Colonial Williamsburg


The years pass so quickly it’s difficult to imagine I graduated from college 50 years ago this spring! I wasn’t able to attend the celebration with fellow alumni at the College of William and Mary, but my heart was there. I chose the perfect college for myself. Inspired by a magazine story and its historical background, I only wanted to go to William and Mary in Williamsburg, Virginia, and I was blessed enough to be accepted. I graduated with my Bachelor of Arts in English and have been using the knowledge I gained ever since.

I am a sentimental and nostalgic woman and lately my beloved alma mater has gained some happy notoriety. “Fake news” TV comedian, Jon Stewart, is an alumnus, and he occasionally brings up his ties to William and Mary. When he interviewed David Barton, author of The Jefferson Lies, Stewart declared he was a graduate of the same school as Thomas Jefferson. I’m a great fan of the TV series “Nashville” and it turns out one of the stars, Chip Esten, who plays musician Deacon Claybourne, is a 1987 grad, and it seems his parents, sister and wife all graduated from W&M.

Not long ago, Robert Gates, who served as Secretary of Defense for both President George W. Bush and President Obama, became Chancellor of William and Mary. Gates was in the class behind me during our college years, but I didn’t know him. Former British Prime Minister Margaret Thatcher was an honorary Chancellor of William and Mary from 1993-2000. Not bad for a college with only about 6,000 undergraduates in 2012.

This small college, founded in 1693, is located in an historic town that had figured in the American Revolution. Future US President Thomas Jefferson was a graduate, so were future Presidents James Monroe and John Tyler. Academic honor society, Phi Beta Kappa, was established there: its credentials were and are still amazing.

Ready to graduate

Ready to graduate

Ready to graduate in 1964

When Johnny Carlson, an old friend from Wheelus High School in Tripoli, Libya, who was a couple of years older than me, was accepted, that was the clincher for my choice. His parents and sister Gail invited me along for a Thanksgiving trip to the college while I was a junior in high school, and I adored the colonial 18th century atmosphere. We ate our holiday feast in a little French restaurant in town: Thiemes.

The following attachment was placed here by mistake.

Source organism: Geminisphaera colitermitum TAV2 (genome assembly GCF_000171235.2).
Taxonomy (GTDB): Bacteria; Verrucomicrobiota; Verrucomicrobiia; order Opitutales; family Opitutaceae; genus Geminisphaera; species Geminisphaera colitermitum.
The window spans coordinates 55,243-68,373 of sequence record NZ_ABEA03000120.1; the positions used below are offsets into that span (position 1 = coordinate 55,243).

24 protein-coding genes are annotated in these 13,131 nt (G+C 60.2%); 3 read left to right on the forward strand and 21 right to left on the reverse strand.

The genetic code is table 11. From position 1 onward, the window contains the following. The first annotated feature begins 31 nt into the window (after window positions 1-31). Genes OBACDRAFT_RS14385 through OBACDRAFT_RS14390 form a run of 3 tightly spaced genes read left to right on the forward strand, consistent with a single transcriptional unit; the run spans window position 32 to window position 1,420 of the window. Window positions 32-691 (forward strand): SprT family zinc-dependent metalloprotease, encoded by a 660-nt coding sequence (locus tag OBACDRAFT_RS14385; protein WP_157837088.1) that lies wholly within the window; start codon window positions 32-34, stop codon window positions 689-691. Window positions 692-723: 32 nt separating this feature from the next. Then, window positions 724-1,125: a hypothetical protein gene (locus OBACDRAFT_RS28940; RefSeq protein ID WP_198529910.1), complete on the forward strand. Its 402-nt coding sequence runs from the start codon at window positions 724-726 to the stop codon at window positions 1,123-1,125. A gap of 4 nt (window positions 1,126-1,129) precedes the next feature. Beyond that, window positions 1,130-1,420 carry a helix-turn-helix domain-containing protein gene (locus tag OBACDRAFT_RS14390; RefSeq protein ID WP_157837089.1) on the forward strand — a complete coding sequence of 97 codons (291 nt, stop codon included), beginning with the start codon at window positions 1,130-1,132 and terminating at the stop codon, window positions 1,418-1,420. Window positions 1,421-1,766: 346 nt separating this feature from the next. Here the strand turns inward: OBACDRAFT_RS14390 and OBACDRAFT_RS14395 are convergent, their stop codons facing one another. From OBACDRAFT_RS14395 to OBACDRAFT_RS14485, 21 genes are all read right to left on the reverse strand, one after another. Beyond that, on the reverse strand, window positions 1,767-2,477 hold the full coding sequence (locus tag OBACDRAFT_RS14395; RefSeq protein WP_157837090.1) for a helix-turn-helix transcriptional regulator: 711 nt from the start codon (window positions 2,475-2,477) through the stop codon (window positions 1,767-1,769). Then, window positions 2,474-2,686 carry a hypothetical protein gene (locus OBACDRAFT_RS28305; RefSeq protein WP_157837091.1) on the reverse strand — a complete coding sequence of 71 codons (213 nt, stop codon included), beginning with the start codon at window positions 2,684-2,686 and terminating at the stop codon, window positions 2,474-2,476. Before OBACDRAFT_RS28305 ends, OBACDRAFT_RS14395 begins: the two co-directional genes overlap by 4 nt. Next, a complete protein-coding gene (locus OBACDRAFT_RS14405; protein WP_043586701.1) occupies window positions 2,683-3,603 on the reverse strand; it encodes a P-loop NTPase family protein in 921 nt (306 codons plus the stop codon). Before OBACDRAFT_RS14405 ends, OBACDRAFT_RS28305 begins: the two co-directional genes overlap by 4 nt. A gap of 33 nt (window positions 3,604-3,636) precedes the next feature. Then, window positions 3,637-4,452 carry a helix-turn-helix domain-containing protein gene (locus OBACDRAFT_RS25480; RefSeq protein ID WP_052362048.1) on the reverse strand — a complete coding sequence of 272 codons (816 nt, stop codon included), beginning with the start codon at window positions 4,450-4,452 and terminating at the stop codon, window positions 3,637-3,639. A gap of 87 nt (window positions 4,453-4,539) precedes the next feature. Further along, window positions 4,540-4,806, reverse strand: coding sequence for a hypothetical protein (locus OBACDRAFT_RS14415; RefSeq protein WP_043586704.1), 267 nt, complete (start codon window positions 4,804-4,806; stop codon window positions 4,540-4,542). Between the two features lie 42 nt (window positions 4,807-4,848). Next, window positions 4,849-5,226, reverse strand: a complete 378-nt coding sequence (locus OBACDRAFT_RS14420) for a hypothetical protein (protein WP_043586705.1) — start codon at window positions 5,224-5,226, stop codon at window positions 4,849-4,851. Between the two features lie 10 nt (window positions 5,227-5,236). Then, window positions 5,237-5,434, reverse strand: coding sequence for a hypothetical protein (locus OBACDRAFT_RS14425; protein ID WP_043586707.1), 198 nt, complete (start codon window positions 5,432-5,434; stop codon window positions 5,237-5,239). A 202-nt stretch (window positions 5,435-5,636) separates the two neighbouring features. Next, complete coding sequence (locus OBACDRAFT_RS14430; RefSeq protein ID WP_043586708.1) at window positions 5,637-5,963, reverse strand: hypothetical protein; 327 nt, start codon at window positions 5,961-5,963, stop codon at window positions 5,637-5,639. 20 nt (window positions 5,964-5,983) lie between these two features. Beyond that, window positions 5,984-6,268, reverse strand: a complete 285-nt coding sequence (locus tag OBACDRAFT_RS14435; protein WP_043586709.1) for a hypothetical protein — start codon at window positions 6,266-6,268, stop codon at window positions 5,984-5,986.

I love history, and Williamsburg was the perfect setting for my idea of a college: venerable old trees, lots of greenery, and aging brick classroom buildings highlighted by the famous Christopher Wren Building, where I later had most of my English literature classes. The Wren Building, designed by Sir Christopher Wren, famous English architect who designed St. Paul’s Cathedral in London, was the most notable building on campus.

Williamsburg, which had been the colonial capital of Virginia from 1699 to 1780, had been restored to its 18th century glory by the Rockefeller family. Living there was like stepping back into history: shopkeepers, restaurant waiters, etc. dressed in Colonial costume. There was no traffic because cars weren’t allowed on the local streets and college students couldn’t have cars either. Walking was a pleasure and far healthier. From the Wren Building, it was an easy walk from the College Corner intersection of Jamestown and Richmond Roads to the Capitol building down Duke of Gloucester Street (nicknamed DOG Street). I remember strolling past Casey’s Department Store, Corner Greeks and Middle Greeks (both restaurants owned by Greeks, of course), the Magazine (where ammunition was stored in the 18th century), and the elegant Governor’s Palace with its beautiful gardens. On certain days a walker might enjoy the Fife and Drum Corps melodically marching up or down DOG street.

If you were a female student and took a walk around Williamsburg during my 1960s college days, you had to be properly dressed—no long or short pants allowed (unless you were on a bicycle and you had to carry a cover skirt in case you got off the bike). Male students had no dress restrictions or curfews either. Midnight on Saturdays was the latest female dorm residents could stay out. It was more difficult to get in trouble with no cars, no males allowed past dorm lobbies, and with strict laws about alcoholic beverages (Virginia was a dry state then). The most absurd restriction, in my opinion, was the one imposed first semester freshmen year. Girls—we were generally 17 or 18—and hadn’t been through the Sexual Revolution–were not allowed to speak to boys after 7 p.m. Monday through Thursday.

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